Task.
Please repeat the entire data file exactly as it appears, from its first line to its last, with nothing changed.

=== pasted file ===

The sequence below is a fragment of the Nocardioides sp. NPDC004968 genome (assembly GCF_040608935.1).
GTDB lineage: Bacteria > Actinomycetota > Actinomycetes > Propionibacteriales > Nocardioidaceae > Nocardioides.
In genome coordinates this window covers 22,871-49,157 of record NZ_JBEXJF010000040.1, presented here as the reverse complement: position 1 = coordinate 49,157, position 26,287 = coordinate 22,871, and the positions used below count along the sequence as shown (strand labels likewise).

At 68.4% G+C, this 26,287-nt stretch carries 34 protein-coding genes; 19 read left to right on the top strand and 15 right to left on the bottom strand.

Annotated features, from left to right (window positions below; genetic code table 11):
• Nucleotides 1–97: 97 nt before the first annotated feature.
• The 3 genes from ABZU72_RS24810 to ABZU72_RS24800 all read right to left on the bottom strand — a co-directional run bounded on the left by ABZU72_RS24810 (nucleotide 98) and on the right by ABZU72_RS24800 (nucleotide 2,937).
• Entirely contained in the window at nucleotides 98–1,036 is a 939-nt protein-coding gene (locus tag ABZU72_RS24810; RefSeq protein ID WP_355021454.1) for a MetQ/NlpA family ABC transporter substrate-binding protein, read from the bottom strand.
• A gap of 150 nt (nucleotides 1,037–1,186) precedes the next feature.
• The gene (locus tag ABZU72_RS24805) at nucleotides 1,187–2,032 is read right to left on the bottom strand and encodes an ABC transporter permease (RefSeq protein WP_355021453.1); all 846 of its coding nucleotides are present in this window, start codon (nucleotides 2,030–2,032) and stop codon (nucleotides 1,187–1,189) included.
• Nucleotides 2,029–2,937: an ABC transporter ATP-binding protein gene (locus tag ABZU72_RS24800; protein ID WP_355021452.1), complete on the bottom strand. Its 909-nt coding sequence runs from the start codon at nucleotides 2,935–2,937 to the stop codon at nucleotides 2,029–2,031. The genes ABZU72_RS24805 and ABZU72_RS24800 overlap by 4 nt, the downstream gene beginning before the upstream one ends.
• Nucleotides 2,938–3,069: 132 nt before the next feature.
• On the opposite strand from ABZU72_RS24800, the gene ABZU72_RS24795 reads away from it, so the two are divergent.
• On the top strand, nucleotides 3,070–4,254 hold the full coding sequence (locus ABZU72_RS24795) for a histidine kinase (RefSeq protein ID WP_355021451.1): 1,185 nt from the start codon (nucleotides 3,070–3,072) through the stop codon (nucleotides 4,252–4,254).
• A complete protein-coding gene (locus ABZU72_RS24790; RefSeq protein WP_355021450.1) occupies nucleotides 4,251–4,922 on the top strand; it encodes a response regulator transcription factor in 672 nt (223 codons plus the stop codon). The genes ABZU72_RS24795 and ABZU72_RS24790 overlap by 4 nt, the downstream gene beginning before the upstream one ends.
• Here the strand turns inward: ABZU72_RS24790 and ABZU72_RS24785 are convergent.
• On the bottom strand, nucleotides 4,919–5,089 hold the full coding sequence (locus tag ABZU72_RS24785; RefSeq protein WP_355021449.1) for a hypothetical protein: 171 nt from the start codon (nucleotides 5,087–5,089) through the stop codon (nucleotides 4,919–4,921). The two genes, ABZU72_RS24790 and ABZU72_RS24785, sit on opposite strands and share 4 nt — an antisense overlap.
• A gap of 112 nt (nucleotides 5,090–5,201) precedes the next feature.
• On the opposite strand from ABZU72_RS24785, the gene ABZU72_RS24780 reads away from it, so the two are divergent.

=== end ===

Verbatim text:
The sequence below is a fragment of the Nocardioides sp. NPDC004968 genome (assembly GCF_040608935.1).
GTDB lineage: Bacteria > Actinomycetota > Actinomycetes > Propionibacteriales > Nocardioidaceae > Nocardioides.
In genome coordinates this window covers 22,871-49,157 of record NZ_JBEXJF010000040.1, presented here as the reverse complement: position 1 = coordinate 49,157, position 26,287 = coordinate 22,871, and the positions used below count along the sequence as shown (strand labels likewise).

At 68.4% G+C, this 26,287-nt stretch carries 34 protein-coding genes; 19 read left to right on the top strand and 15 right to left on the bottom strand.

Annotated features, from left to right (window positions below; genetic code table 11):
• Nucleotides 1–97: 97 nt before the first annotated feature.
• The 3 genes from ABZU72_RS24810 to ABZU72_RS24800 all read right to left on the bottom strand — a co-directional run bounded on the left by ABZU72_RS24810 (nucleotide 98) and on the right by ABZU72_RS24800 (nucleotide 2,937).
• Entirely contained in the window at nucleotides 98–1,036 is a 939-nt protein-coding gene (locus tag ABZU72_RS24810; RefSeq protein ID WP_355021454.1) for a MetQ/NlpA family ABC transporter substrate-binding protein, read from the bottom strand.
• A gap of 150 nt (nucleotides 1,037–1,186) precedes the next feature.
• The gene (locus tag ABZU72_RS24805) at nucleotides 1,187–2,032 is read right to left on the bottom strand and encodes an ABC transporter permease (RefSeq protein WP_355021453.1); all 846 of its coding nucleotides are present in this window, start codon (nucleotides 2,030–2,032) and stop codon (nucleotides 1,187–1,189) included.
• Nucleotides 2,029–2,937: an ABC transporter ATP-binding protein gene (locus tag ABZU72_RS24800; protein ID WP_355021452.1), complete on the bottom strand. Its 909-nt coding sequence runs from the start codon at nucleotides 2,935–2,937 to the stop codon at nucleotides 2,029–2,031. The genes ABZU72_RS24805 and ABZU72_RS24800 overlap by 4 nt, the downstream gene beginning before the upstream one ends.
• Nucleotides 2,938–3,069: 132 nt before the next feature.
• On the opposite strand from ABZU72_RS24800, the gene ABZU72_RS24795 reads away from it, so the two are divergent.
• On the top strand, nucleotides 3,070–4,254 hold the full coding sequence (locus ABZU72_RS24795) for a histidine kinase (RefSeq protein ID WP_355021451.1): 1,185 nt from the start codon (nucleotides 3,070–3,072) through the stop codon (nucleotides 4,252–4,254).
• A complete protein-coding gene (locus ABZU72_RS24790; RefSeq protein WP_355021450.1) occupies nucleotides 4,251–4,922 on the top strand; it encodes a response regulator transcription factor in 672 nt (223 codons plus the stop codon). The genes ABZU72_RS24795 and ABZU72_RS24790 overlap by 4 nt, the downstream gene beginning before the upstream one ends.
• Here the strand turns inward: ABZU72_RS24790 and ABZU72_RS24785 are convergent.
• On the bottom strand, nucleotides 4,919–5,089 hold the full coding sequence (locus tag ABZU72_RS24785; RefSeq protein WP_355021449.1) for a hypothetical protein: 171 nt from the start codon (nucleotides 5,087–5,089) through the stop codon (nucleotides 4,919–4,921). The two genes, ABZU72_RS24790 and ABZU72_RS24785, sit on opposite strands and share 4 nt — an antisense overlap.
• A gap of 112 nt (nucleotides 5,090–5,201) precedes the next feature.
• On the opposite strand from ABZU72_RS24785, the gene ABZU72_RS24780 reads away from it, so the two are divergent.